- Hailey Lau
I’ve always been one to practise mindfulness. Not only did I practise it when I was stressed from my schoolwork, but I would also do it whenever I wanted to concentrate on myself and bring about more positivity to my life. For me, mindful breathing was not my cup of tea (but could be yours!). My mind would constantly run off to other things, and it was hard for me to concentrate. Rather, I preferred mindful showers and practising gratitude. I would listen to calming music to focus my attention when I journaled. These habits have built my character, my confidence and helped me become a more optimistic person!
So....what is mindfulness?
Mindfulness is the state of living in the present, observing your thoughts and feelings, and exploring yourself.
3 Fun Facts about mindfulness (TMP admin, 2021)
There are various ways to practise mindfulness - this may include going on a mini nature walk, doing breathing exercises throughout the day, and paying attention to tensions in your body, etc.
Mindfulness is not non-religious - mindfulness could be practised by all individuals whether you practise a certain faith or religion or not.
Mindfulness helps us cope with negative emotions and focus on ourselves - mindfulness does not eliminate all our problems, but it does help us face difficulties with a more positive and logical approach.
Why practice mindfulness? The science behind it.
Mindfulness intensifies the activity in our amygdala, an area of our brain that processes stimuli. When the amygdala signals a strong emotion in the environment, the signal is transferred to the prefrontal cortex, a part of the brain which reduces the intensity of the emotion (Bezdek and Telzer, 2017). Mindfulness slows down our thoughts and reduces stress in our mind and body, allowing us to approach tasks with a calmer mind.
How to start practising mindfulness right now?
Disclaimer: There are a variety of mindfulness practices. Please don’t limit yourself to these steps, find the one that suits your needs the most. As long as it helps you focus on the present, it could be the method for you!
Mindful breathing: This is a simple yet powerful tool. Find a relaxed, comfortable position, whether that is seated on a chair on standing. Then. Then focus on your inhales and exhales. If your mind wanders off, simply recenter your attention and focus on your breaths again. Here is an example of a 5-minute guided mindful breathing exercise you could follow.
Walking meditation: This helps bridge the gap between everyday tasks to focusing your attention on yourself and the present moment. By walking meditation, it means to pay attention to your thoughts, your pace, the ground underneath your feet while you are undertaking your daily activities. Remind yourself to be in the moment, taking each step as it comes.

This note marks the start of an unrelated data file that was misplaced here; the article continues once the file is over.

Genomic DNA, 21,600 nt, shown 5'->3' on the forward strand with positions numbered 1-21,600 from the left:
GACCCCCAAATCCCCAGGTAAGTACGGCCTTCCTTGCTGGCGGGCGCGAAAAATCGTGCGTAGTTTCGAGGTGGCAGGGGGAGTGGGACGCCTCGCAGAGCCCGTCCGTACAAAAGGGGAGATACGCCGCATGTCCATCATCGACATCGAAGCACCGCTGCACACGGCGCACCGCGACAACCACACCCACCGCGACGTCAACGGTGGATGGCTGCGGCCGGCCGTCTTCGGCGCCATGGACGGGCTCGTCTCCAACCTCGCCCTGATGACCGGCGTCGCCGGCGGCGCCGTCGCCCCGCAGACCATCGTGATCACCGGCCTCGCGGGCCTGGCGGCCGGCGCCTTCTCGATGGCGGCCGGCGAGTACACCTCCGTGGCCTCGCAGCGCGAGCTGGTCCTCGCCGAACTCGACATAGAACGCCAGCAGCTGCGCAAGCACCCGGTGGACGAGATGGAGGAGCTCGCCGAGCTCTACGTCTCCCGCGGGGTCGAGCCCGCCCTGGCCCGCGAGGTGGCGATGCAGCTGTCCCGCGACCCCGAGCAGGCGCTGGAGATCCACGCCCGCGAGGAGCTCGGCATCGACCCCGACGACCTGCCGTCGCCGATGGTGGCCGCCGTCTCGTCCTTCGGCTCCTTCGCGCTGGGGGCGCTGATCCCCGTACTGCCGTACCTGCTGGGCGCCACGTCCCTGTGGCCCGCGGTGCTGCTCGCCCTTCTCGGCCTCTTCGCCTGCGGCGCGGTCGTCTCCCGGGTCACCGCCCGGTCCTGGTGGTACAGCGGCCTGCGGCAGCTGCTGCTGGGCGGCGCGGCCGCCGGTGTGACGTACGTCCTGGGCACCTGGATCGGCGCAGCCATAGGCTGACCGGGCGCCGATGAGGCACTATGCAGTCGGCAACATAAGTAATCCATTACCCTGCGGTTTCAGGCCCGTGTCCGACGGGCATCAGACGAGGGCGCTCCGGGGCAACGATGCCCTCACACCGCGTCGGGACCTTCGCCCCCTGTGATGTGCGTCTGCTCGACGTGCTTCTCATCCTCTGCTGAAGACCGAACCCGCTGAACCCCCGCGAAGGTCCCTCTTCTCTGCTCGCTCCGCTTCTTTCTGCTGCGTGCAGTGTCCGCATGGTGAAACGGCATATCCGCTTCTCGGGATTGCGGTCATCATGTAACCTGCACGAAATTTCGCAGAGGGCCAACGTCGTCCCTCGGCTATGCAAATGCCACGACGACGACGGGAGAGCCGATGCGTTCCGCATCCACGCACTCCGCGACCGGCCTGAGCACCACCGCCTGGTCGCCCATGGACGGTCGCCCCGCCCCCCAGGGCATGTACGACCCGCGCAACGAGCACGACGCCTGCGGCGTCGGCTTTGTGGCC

Practise gratitude: This aids us in focusing our attention to the positives in our lives. You could practise this by jotting down the good stuff that comes to your mind. Instead of fretting about the future or discussing the past, focus on the current positives that could help you build a happier future.
Take a mindful shower/bath: Feel the water splash against your skin, smell the scent of soap. This practise calms you, it makes you feel pampered and taken care of. During your shower/bath, you are more likely to be present and aware of your thoughts and feelings. (Pal, Hauck, Goldstien, Bobinet, Bradley, 2018)
Do a mindful workout: Do an exercise that not only burns calories, not only master a skill, but helps you shift your mind from feeling busy and distracted to calm and tranquil. This could be riding a bike, lifting weights, performing a cardio workout, etc. (Pal, Hauck, Goldstien, Bobinet, Bradley, 2018)
Listen to music to help you concentrate: You could select a soundtrack without lyrics and let yourself be lost in the melody. This usually helps with concentration and returning to the present. (Therapy for you, 2020)
Download mindfulness apps: Here are our favourite resources to try:
Headspace helps you find positivity in life, get better rest, and bring wellness to your body.
Calm offers guided meditation that is personalised to your experience and needs.
Welzen offers journaling resources, music, meditations, etc.
Creative mindfulness: There are various types of mindfulness practises that are more creative, including art and dance mindfulness,etc. Art mindfulness may comprise of drawing a picture of yourself and making it as realistic as possible. People learn to accept any “flaws” that they have in the picture.Here is a step-by-step guided video on how art mindfulness can be done. Another type of creative mindfulness is dance mindfulness. For dancers, this may be a relaxing yet enjoyable activity, allowing them to express their emotions and relieve any negative emotions. Dance mindfulness could be done in many forms, if you want to know more about why and how people conduct dance mindfulness, check this video out. If you are interested in these creative mindfulness practices, you could join classes or clubs at your school that guide you through the process as a beginner.
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